Just Ask is here to answer your questions about gambling. Use this resource to gamble responsibly or determine if your habits might be problematic.
For some people, gambling becomes an addiction. The effects they get from gambling are similar to the relief someone with alcoholism gets from alcohol. They can crave gambling the way someone craves alcohol, drugs, or other substances. Compulsive gambling can lead to problems with school, finances, relationships, work, and even legal issues.
For many young adults, gambling is a way to make some extra money – from fantasy sports, playing an occasional game of poker with roommates, or a night out at the casino with friends. However, it is important to be aware that, while it’s entertaining, for some people, gambling can become problematic. The best thing to do is stay informed and understand the risks so you can play it safe.
It all comes down to chance. Playing games such as poker or sports betting with in-depth knowledge could help make choices. But the outcome of any draw is still random. You might think you are the best poker player, but someone else may have better cards. Your football team might have won the last two games, but that doesn’t guarantee they will win a third.
No. The bottom line is that gambling establishments like casinos and online gambling sites are set up to take in more money than they pay out – they are a business. This means that over time, you will lose more money than you win. And, remember, it’s not just casinos. All forms of gambling have the same principle – the vast majority of people lose so that a tiny minority can have big wins. Most individuals with a gambling problem hold the false expectation that they will win big and win all of their losses back. If you lose money, never try to get it back by exceeding your budget. This usually leads to even more significant losses.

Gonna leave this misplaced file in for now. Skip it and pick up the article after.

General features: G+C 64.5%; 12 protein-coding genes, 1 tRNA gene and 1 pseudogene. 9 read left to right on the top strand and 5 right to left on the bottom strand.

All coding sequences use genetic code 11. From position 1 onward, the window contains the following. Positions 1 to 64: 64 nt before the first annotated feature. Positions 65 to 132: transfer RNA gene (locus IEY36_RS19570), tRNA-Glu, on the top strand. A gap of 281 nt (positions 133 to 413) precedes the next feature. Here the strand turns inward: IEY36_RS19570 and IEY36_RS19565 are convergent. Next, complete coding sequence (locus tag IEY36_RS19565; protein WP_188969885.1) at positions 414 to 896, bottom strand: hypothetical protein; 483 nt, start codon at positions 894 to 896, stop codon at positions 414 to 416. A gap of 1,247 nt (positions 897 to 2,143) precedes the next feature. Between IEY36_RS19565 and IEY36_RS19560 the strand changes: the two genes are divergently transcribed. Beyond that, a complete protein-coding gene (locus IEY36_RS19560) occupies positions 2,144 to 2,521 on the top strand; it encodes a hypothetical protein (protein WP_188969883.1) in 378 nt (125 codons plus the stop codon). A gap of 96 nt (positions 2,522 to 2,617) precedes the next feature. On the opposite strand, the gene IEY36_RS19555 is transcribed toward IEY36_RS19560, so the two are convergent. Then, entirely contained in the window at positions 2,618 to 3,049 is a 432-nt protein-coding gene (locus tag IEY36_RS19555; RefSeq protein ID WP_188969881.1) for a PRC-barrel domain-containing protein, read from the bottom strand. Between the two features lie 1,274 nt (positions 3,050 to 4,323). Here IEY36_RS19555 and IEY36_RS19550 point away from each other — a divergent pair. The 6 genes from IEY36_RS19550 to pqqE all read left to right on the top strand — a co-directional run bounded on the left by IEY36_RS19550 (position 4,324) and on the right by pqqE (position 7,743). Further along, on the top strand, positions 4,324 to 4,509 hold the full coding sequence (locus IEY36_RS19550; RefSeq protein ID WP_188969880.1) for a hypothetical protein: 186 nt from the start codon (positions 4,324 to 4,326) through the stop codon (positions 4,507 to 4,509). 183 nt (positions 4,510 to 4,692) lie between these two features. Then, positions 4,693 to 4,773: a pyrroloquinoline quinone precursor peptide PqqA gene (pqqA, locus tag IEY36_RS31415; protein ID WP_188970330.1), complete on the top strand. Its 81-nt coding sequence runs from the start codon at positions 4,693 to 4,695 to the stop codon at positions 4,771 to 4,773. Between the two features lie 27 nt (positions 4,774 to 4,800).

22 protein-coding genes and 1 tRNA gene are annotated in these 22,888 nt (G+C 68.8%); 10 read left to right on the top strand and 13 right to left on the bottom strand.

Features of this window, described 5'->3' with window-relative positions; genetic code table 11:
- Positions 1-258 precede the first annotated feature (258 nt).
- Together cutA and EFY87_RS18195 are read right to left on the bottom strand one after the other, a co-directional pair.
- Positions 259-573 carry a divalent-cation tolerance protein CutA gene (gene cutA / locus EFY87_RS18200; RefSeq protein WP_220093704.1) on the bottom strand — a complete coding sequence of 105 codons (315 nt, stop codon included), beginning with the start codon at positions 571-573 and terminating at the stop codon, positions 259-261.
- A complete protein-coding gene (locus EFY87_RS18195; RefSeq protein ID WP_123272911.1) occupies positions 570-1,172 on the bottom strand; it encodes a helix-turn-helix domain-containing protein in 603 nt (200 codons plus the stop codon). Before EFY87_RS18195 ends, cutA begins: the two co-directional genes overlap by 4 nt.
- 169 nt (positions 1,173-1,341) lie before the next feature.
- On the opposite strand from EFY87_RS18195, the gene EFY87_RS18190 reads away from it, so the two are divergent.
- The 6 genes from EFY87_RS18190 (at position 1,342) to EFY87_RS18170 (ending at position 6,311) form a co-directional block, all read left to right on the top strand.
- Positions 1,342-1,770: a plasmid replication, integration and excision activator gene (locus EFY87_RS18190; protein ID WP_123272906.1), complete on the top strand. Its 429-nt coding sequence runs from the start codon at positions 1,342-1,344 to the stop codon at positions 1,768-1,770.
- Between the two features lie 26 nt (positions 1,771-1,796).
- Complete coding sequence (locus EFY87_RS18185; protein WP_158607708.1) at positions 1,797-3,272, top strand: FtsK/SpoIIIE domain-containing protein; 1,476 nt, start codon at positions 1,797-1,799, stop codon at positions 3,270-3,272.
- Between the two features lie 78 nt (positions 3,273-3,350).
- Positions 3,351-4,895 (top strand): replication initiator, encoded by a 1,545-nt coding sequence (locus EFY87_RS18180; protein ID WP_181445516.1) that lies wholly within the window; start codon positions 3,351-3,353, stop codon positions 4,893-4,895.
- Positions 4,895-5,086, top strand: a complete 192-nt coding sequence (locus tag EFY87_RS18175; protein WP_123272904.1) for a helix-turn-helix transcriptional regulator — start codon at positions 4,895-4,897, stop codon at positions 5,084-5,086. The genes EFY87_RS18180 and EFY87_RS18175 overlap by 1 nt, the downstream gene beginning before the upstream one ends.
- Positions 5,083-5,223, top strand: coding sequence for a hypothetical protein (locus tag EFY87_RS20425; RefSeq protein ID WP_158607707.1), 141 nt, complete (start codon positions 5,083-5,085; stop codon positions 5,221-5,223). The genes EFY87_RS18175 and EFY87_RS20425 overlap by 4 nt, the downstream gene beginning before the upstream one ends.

Without support or intervention, compulsive – or uncontrollable – gambling can lead to serious interpersonal conflicts. As if that isn’t difficult enough, a gambling addiction can drive ordinarily trusted and honest individuals to lie, cheat, and steal. An unchecked addiction can take the form of loans from friends, secretive finances, or even outright embezzlement from employers. When laws are broken, individuals are typically prosecuted; with fines, incarceration, restitution, and often mandated professional therapy.
While some people can stop gambling on their own, others need to seek professional support. According to the American Psychiatric Association, less than 10 percent of people with gambling disorders seek treatment. If you think you or a friend may have a gambling problem, you could start by talking to a friend or a family member or take advantage of Minnesota’s free professional resources for counseling and treatment; all conversations are anonymous.
Almost everyone who develops a gambling problem thinks it’s just a matter of time until they hit the jackpot or win back everything they have lost. They often gamble to the point that their relationships, finances, and health are negatively affected. That’s why it’s important to recognize the signs and understand the risks before engaging in gambling activities.